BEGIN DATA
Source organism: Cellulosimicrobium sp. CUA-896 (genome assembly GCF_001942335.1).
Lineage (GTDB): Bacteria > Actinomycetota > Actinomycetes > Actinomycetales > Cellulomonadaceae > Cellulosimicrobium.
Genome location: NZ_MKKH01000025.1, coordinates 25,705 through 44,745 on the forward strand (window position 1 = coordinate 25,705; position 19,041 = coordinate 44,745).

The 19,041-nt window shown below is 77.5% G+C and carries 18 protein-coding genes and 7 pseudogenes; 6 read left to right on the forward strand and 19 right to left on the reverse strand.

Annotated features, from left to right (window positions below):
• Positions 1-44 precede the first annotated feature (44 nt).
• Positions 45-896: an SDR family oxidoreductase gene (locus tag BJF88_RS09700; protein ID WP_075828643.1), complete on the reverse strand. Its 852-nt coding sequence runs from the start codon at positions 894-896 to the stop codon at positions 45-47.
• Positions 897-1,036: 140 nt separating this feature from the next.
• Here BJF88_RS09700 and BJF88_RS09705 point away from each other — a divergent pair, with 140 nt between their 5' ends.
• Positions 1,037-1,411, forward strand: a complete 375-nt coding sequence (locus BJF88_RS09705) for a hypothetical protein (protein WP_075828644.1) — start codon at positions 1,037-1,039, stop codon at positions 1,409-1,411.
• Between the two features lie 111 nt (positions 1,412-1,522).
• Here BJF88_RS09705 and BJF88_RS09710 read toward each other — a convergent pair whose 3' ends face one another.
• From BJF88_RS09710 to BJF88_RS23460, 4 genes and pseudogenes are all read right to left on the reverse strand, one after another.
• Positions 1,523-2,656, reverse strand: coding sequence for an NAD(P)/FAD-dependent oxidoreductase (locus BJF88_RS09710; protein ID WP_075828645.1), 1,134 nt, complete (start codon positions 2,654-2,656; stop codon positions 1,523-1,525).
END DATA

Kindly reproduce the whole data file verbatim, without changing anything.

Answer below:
Source organism: Cellulosimicrobium sp. CUA-896 (genome assembly GCF_001942335.1).
Lineage (GTDB): Bacteria > Actinomycetota > Actinomycetes > Actinomycetales > Cellulomonadaceae > Cellulosimicrobium.
Genome location: NZ_MKKH01000025.1, coordinates 25,705 through 44,745 on the forward strand (window position 1 = coordinate 25,705; position 19,041 = coordinate 44,745).

The 19,041-nt window shown below is 77.5% G+C and carries 18 protein-coding genes and 7 pseudogenes; 6 read left to right on the forward strand and 19 right to left on the reverse strand.

Annotated features, from left to right (window positions below):
• Positions 1-44 precede the first annotated feature (44 nt).
• Positions 45-896: an SDR family oxidoreductase gene (locus tag BJF88_RS09700; protein ID WP_075828643.1), complete on the reverse strand. Its 852-nt coding sequence runs from the start codon at positions 894-896 to the stop codon at positions 45-47.
• Positions 897-1,036: 140 nt separating this feature from the next.
• Here BJF88_RS09700 and BJF88_RS09705 point away from each other — a divergent pair, with 140 nt between their 5' ends.
• Positions 1,037-1,411, forward strand: a complete 375-nt coding sequence (locus BJF88_RS09705) for a hypothetical protein (protein WP_075828644.1) — start codon at positions 1,037-1,039, stop codon at positions 1,409-1,411.
• Between the two features lie 111 nt (positions 1,412-1,522).
• Here BJF88_RS09705 and BJF88_RS09710 read toward each other — a convergent pair whose 3' ends face one another.
• From BJF88_RS09710 to BJF88_RS23460, 4 genes and pseudogenes are all read right to left on the reverse strand, one after another.
• Positions 1,523-2,656, reverse strand: coding sequence for an NAD(P)/FAD-dependent oxidoreductase (locus BJF88_RS09710; protein ID WP_075828645.1), 1,134 nt, complete (start codon positions 2,654-2,656; stop codon positions 1,523-1,525).